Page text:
Proposal Aids Ambitious Students





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In a plan that may increase minority enrollment, UC President Richard Atkinson unveiled a proposal yesterday to bring thousands of additional students to the university in a partnership with community colleges.

Under the plan, students in the top 12.5 percent of each high school are eligible for UC admission if they satisfactorily complete two years of coursework at a community college. Many community colleges already have special programs for university-bound students, but under the new proposal the UC would track the students from the time they graduate from high school and encourage them to continue their education at a UC campus.

"It will send a clear signal to students all over the state, from urban and rural schools, from all ethnic groups and all socio-economic groups, that they have a path to the UC," Atkinson said in a statement.

Before the program can be implemented, however, it must potentially be approved by the UC Board of Regents and the system's faculty - pushing actual implementation to 2003 at the earliest, said UC spokesperson Terry Lightfoot.

He referred to the projected increase of new students over the next decade, dubbed "Tidal Wave II."

"I think it tries to find a way to accommodate the tidal wave," Lightfoot said. "It's opening up the doors of the UC a little bit wider."

Atkinson took the proposal Wednesday to the Academic Council, the steering committee of the faculty's Academic Senate. His ideas, senate members said, were warmly received.

"Senate committees are very sympathetic with efforts to really imaginatively engage in outreach," said Michael Cowan, a UC Santa Cruz professor and the academic senate chair. "The faculty on the whole is quite supportive of simply increasing the range of tools available."

By routing students to community colleges, some California residents not academically eligible for the UC system will get, in a sense, a second chance.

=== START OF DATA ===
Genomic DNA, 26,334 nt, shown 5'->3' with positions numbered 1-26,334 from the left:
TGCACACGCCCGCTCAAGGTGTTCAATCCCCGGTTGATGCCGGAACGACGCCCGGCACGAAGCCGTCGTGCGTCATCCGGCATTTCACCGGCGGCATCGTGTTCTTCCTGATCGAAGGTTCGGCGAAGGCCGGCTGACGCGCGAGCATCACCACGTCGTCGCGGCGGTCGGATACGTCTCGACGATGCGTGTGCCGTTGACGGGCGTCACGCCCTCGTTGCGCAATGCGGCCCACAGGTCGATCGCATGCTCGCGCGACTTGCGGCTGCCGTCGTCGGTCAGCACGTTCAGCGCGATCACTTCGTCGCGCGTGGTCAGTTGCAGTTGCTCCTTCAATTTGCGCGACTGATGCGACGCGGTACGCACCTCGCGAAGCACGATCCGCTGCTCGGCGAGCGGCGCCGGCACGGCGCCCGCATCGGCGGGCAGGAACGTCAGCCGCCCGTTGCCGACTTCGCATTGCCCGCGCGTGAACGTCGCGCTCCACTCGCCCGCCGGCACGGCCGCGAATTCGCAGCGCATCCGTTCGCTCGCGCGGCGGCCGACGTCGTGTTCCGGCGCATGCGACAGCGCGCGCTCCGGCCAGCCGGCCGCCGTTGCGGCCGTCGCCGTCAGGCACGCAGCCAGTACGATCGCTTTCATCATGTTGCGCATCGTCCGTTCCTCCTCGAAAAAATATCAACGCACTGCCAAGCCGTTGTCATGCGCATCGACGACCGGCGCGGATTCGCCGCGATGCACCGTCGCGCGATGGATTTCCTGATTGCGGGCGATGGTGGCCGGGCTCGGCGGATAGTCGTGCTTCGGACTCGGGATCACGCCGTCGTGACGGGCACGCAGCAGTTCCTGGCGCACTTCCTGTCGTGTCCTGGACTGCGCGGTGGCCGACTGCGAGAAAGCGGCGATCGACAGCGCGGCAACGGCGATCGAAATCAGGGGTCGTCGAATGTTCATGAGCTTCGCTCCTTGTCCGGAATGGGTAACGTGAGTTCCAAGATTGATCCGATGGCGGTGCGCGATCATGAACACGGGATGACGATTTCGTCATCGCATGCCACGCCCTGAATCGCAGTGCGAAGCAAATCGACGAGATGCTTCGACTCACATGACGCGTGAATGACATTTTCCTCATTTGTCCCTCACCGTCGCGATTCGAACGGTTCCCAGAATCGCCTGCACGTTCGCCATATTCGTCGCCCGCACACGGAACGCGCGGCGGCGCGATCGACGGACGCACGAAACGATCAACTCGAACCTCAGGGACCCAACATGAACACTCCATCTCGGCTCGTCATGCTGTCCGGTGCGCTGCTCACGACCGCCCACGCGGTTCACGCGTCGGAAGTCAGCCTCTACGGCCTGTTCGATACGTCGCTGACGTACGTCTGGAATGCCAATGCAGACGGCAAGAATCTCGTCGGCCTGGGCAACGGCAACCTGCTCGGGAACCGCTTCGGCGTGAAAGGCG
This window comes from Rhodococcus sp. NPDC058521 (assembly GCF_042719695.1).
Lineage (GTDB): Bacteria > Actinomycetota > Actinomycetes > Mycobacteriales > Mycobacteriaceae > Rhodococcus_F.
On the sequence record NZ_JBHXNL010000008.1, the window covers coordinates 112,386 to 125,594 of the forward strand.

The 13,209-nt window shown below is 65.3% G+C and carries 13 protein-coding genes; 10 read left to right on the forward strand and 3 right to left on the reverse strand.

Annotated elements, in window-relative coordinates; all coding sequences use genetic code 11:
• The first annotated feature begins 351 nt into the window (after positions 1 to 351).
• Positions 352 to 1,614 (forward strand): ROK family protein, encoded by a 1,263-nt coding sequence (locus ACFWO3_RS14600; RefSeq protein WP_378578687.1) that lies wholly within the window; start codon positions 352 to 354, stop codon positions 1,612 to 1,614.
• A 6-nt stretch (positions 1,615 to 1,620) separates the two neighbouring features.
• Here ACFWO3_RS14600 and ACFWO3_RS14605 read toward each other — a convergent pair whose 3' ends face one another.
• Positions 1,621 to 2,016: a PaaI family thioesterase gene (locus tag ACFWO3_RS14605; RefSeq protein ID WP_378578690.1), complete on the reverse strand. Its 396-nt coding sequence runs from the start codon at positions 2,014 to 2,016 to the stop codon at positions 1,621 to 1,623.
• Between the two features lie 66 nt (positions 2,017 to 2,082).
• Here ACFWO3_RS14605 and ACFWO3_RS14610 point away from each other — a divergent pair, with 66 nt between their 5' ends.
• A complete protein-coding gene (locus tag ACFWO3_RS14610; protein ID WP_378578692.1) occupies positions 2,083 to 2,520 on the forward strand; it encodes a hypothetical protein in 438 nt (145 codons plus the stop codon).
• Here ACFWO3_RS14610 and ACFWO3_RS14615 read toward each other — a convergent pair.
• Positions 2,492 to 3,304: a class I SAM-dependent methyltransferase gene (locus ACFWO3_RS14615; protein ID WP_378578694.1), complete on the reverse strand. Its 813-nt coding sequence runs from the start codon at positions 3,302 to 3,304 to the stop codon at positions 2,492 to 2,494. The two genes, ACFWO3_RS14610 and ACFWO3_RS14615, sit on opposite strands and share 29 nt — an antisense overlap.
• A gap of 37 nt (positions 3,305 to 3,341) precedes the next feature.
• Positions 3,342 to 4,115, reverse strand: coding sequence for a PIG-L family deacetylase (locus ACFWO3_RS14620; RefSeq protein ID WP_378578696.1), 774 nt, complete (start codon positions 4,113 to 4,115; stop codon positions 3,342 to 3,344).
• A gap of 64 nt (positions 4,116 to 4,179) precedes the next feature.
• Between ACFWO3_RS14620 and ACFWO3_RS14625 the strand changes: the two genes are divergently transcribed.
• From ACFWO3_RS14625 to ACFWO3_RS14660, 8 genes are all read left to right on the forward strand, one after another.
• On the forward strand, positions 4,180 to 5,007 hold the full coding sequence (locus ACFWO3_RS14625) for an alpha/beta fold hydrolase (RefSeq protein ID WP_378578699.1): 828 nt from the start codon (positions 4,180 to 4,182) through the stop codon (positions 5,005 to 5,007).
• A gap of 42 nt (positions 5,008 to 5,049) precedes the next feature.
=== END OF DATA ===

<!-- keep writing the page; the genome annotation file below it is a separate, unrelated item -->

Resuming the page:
"It's designed to deal with those students who come from school districts where they would not be as competitive," Cowan said. "It's a limited number."

The state currently grants UC admission to the top 4 percent of each high school class and the top 12.5 percent statewide, meaning only students "at the margin" would be affected.

But in granting access to more students, the university also reaps the benefit of a different demographic than the typical freshman class. Although the plan does not specifically target minority students, it would embrace students from a more racially and economically diverse group than the UC's current admissions policy.

Depending on the wording of the plan, the regents may not have to ratify it, but Atkinson made it clear yesterday he wants the board's endorsement. One regent deeply involved in community colleges heralded the proposal.

"I'm certainly excited to see these things happen for community college students," said Regent Odessa Johnson, the dean of community education at Modesto Junior College.

If it passes, the plan brings the university closer to its goal of accepting more students from community colleges.

"This proposal will require thorough consideration and approval by our faculty," Atkinson said. "Implementation will present many challenges in outreach, admissions management and coordination of student services.

"However, the potential benefits justify grasping this chance to increase educational opportunities for more of the state's students," he added.

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